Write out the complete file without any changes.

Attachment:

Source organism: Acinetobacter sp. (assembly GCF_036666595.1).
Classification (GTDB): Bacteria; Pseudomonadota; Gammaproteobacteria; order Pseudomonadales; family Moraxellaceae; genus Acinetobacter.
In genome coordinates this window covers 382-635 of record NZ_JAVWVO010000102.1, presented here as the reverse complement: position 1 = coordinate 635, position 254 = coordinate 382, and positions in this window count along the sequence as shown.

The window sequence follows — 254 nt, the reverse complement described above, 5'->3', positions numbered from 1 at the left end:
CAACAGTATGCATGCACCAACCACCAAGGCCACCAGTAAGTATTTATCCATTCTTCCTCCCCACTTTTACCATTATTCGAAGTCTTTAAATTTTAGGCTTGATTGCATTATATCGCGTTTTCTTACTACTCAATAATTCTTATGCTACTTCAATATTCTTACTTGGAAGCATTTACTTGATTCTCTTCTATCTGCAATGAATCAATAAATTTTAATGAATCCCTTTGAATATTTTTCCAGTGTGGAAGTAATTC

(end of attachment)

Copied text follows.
Source organism: Acinetobacter sp. (assembly GCF_036666595.1).
Classification (GTDB): Bacteria; Pseudomonadota; Gammaproteobacteria; order Pseudomonadales; family Moraxellaceae; genus Acinetobacter.
In genome coordinates this window covers 382-635 of record NZ_JAVWVO010000102.1, presented here as the reverse complement: position 1 = coordinate 635, position 254 = coordinate 382, and positions in this window count along the sequence as shown.

The window sequence follows — 254 nt, the reverse complement described above, 5'->3', positions numbered from 1 at the left end:
CAACAGTATGCATGCACCAACCACCAAGGCCACCAGTAAGTATTTATCCATTCTTCCTCCCCACTTTTACCATTATTCGAAGTCTTTAAATTTTAGGCTTGATTGCATTATATCGCGTTTTCTTACTACTCAATAATTCTTATGCTACTTCAATATTCTTACTTGGAAGCATTTACTTGATTCTCTTCTATCTGCAATGAATCAATAAATTTTAATGAATCCCTTTGAATATTTTTCCAGTGTGGAAGTAATTC